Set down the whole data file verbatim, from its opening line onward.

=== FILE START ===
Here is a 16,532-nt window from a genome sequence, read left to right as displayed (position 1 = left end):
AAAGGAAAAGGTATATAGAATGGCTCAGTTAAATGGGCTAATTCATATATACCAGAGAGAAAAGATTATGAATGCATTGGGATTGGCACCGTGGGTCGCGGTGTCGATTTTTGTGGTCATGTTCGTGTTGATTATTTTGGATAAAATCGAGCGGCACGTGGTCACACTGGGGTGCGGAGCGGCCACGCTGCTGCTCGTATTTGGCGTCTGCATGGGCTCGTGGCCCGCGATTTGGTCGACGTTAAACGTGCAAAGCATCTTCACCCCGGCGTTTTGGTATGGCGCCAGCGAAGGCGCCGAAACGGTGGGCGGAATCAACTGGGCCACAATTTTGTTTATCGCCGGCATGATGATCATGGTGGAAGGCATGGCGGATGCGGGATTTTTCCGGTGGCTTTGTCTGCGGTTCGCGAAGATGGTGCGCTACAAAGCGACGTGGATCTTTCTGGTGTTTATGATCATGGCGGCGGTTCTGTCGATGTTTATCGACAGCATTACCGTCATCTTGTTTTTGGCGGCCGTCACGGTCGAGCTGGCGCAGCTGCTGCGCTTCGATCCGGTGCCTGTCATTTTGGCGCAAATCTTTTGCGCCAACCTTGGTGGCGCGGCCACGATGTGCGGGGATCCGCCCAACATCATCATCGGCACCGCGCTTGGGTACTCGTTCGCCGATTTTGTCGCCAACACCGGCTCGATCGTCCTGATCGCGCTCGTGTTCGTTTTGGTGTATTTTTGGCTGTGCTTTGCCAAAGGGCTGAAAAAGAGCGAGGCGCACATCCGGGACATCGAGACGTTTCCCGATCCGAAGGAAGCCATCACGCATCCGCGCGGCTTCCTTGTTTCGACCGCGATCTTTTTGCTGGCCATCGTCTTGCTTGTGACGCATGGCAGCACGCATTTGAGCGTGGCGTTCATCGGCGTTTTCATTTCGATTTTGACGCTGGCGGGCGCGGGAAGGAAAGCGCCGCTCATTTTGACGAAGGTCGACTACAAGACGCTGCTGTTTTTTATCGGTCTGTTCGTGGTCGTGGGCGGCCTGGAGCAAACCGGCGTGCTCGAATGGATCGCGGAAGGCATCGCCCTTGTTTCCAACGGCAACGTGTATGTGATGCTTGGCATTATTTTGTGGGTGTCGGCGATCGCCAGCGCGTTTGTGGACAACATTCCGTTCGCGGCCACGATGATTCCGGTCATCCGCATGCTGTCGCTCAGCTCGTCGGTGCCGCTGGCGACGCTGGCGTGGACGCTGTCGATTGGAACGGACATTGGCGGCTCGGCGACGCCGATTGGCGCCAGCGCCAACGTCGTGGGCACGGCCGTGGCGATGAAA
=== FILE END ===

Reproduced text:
Here is a 16,532-nt window from a genome sequence, read left to right as displayed (position 1 = left end):
AAAGGAAAAGGTATATAGAATGGCTCAGTTAAATGGGCTAATTCATATATACCAGAGAGAAAAGATTATGAATGCATTGGGATTGGCACCGTGGGTCGCGGTGTCGATTTTTGTGGTCATGTTCGTGTTGATTATTTTGGATAAAATCGAGCGGCACGTGGTCACACTGGGGTGCGGAGCGGCCACGCTGCTGCTCGTATTTGGCGTCTGCATGGGCTCGTGGCCCGCGATTTGGTCGACGTTAAACGTGCAAAGCATCTTCACCCCGGCGTTTTGGTATGGCGCCAGCGAAGGCGCCGAAACGGTGGGCGGAATCAACTGGGCCACAATTTTGTTTATCGCCGGCATGATGATCATGGTGGAAGGCATGGCGGATGCGGGATTTTTCCGGTGGCTTTGTCTGCGGTTCGCGAAGATGGTGCGCTACAAAGCGACGTGGATCTTTCTGGTGTTTATGATCATGGCGGCGGTTCTGTCGATGTTTATCGACAGCATTACCGTCATCTTGTTTTTGGCGGCCGTCACGGTCGAGCTGGCGCAGCTGCTGCGCTTCGATCCGGTGCCTGTCATTTTGGCGCAAATCTTTTGCGCCAACCTTGGTGGCGCGGCCACGATGTGCGGGGATCCGCCCAACATCATCATCGGCACCGCGCTTGGGTACTCGTTCGCCGATTTTGTCGCCAACACCGGCTCGATCGTCCTGATCGCGCTCGTGTTCGTTTTGGTGTATTTTTGGCTGTGCTTTGCCAAAGGGCTGAAAAAGAGCGAGGCGCACATCCGGGACATCGAGACGTTTCCCGATCCGAAGGAAGCCATCACGCATCCGCGCGGCTTCCTTGTTTCGACCGCGATCTTTTTGCTGGCCATCGTCTTGCTTGTGACGCATGGCAGCACGCATTTGAGCGTGGCGTTCATCGGCGTTTTCATTTCGATTTTGACGCTGGCGGGCGCGGGAAGGAAAGCGCCGCTCATTTTGACGAAGGTCGACTACAAGACGCTGCTGTTTTTTATCGGTCTGTTCGTGGTCGTGGGCGGCCTGGAGCAAACCGGCGTGCTCGAATGGATCGCGGAAGGCATCGCCCTTGTTTCCAACGGCAACGTGTATGTGATGCTTGGCATTATTTTGTGGGTGTCGGCGATCGCCAGCGCGTTTGTGGACAACATTCCGTTCGCGGCCACGATGATTCCGGTCATCCGCATGCTGTCGCTCAGCTCGTCGGTGCCGCTGGCGACGCTGGCGTGGACGCTGTCGATTGGAACGGACATTGGCGGCTCGGCGACGCCGATTGGCGCCAGCGCCAACGTCGTGGGCACGGCCGTGGCGATGAAA